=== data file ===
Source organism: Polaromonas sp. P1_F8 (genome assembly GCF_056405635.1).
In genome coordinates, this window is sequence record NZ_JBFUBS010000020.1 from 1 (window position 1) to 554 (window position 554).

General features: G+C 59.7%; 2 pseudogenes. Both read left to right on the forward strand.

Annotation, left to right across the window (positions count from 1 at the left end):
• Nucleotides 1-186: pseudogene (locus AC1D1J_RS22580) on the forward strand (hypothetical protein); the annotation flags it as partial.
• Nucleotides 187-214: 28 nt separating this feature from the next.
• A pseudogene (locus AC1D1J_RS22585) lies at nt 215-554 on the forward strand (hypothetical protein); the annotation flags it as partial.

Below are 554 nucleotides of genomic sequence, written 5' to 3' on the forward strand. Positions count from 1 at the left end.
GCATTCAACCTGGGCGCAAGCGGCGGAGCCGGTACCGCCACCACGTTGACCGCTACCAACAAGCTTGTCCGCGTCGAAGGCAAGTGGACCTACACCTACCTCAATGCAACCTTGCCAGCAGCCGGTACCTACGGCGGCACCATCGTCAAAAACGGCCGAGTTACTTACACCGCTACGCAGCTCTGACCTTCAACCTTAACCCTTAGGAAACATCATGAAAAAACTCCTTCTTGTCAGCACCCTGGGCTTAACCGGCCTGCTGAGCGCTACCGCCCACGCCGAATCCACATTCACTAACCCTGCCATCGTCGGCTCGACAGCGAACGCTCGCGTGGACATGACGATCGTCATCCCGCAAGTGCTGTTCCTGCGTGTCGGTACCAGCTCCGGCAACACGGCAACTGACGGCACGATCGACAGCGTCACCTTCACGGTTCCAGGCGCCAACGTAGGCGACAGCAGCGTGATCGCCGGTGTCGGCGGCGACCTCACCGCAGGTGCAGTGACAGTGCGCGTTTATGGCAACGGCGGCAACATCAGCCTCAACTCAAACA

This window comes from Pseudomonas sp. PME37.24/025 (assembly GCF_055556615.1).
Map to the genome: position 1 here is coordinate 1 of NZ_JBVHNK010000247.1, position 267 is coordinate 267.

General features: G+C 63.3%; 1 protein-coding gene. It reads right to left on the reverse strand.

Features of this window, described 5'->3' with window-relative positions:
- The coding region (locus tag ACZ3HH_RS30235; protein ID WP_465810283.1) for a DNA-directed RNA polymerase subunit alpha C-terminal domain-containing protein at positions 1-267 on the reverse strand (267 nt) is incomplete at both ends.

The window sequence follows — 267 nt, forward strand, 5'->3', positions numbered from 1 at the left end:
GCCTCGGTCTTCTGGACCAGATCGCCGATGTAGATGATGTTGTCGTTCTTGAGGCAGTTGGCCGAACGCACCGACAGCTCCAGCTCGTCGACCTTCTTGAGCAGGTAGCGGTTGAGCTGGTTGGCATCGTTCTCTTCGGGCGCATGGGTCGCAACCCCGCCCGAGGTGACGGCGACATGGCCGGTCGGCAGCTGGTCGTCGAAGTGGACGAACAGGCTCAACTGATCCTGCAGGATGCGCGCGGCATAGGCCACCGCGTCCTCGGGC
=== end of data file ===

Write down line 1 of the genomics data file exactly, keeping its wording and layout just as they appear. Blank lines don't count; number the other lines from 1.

Source organism: Polaromonas sp. P1_F8 (genome assembly GCF_056405635.1).